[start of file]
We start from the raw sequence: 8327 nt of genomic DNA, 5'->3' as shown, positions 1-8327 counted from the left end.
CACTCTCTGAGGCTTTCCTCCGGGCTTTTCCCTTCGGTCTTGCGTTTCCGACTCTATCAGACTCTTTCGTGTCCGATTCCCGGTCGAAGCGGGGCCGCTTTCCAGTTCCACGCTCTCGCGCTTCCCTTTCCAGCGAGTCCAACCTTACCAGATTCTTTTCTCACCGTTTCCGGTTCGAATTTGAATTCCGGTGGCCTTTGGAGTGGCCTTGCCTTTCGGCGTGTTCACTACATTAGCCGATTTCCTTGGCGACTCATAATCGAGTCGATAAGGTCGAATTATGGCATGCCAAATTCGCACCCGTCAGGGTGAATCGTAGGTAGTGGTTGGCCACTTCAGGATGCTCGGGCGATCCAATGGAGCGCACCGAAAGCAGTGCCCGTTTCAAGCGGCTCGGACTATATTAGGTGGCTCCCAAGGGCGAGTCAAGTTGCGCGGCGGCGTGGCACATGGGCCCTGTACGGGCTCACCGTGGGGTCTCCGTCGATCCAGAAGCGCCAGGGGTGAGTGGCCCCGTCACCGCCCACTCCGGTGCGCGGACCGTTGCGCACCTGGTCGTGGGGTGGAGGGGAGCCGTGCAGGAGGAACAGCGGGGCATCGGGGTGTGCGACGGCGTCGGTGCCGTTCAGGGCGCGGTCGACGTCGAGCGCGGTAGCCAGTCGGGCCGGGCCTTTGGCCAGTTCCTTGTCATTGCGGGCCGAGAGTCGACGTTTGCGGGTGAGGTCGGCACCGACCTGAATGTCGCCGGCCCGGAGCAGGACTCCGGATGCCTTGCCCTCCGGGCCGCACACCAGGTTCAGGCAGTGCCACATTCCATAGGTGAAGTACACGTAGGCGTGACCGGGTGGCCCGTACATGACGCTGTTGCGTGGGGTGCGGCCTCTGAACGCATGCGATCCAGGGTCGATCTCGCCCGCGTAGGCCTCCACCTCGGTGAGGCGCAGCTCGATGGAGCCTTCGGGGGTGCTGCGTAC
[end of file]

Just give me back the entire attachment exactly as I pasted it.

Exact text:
We start from the raw sequence: 8327 nt of genomic DNA, 5'->3' as shown, positions 1-8327 counted from the left end.
CACTCTCTGAGGCTTTCCTCCGGGCTTTTCCCTTCGGTCTTGCGTTTCCGACTCTATCAGACTCTTTCGTGTCCGATTCCCGGTCGAAGCGGGGCCGCTTTCCAGTTCCACGCTCTCGCGCTTCCCTTTCCAGCGAGTCCAACCTTACCAGATTCTTTTCTCACCGTTTCCGGTTCGAATTTGAATTCCGGTGGCCTTTGGAGTGGCCTTGCCTTTCGGCGTGTTCACTACATTAGCCGATTTCCTTGGCGACTCATAATCGAGTCGATAAGGTCGAATTATGGCATGCCAAATTCGCACCCGTCAGGGTGAATCGTAGGTAGTGGTTGGCCACTTCAGGATGCTCGGGCGATCCAATGGAGCGCACCGAAAGCAGTGCCCGTTTCAAGCGGCTCGGACTATATTAGGTGGCTCCCAAGGGCGAGTCAAGTTGCGCGGCGGCGTGGCACATGGGCCCTGTACGGGCTCACCGTGGGGTCTCCGTCGATCCAGAAGCGCCAGGGGTGAGTGGCCCCGTCACCGCCCACTCCGGTGCGCGGACCGTTGCGCACCTGGTCGTGGGGTGGAGGGGAGCCGTGCAGGAGGAACAGCGGGGCATCGGGGTGTGCGACGGCGTCGGTGCCGTTCAGGGCGCGGTCGACGTCGAGCGCGGTAGCCAGTCGGGCCGGGCCTTTGGCCAGTTCCTTGTCATTGCGGGCCGAGAGTCGACGTTTGCGGGTGAGGTCGGCACCGACCTGAATGTCGCCGGCCCGGAGCAGGACTCCGGATGCCTTGCCCTCCGGGCCGCACACCAGGTTCAGGCAGTGCCACATTCCATAGGTGAAGTACACGTAGGCGTGACCGGGTGGCCCGTACATGACGCTGTTGCGTGGGGTGCGGCCTCTGAACGCATGCGATCCAGGGTCGATCTCGCCCGCGTAGGCCTCCACCTCGGTGAGGCGCAGCTCGATGGAGCCTTCGGGGGTGCTGCGTAC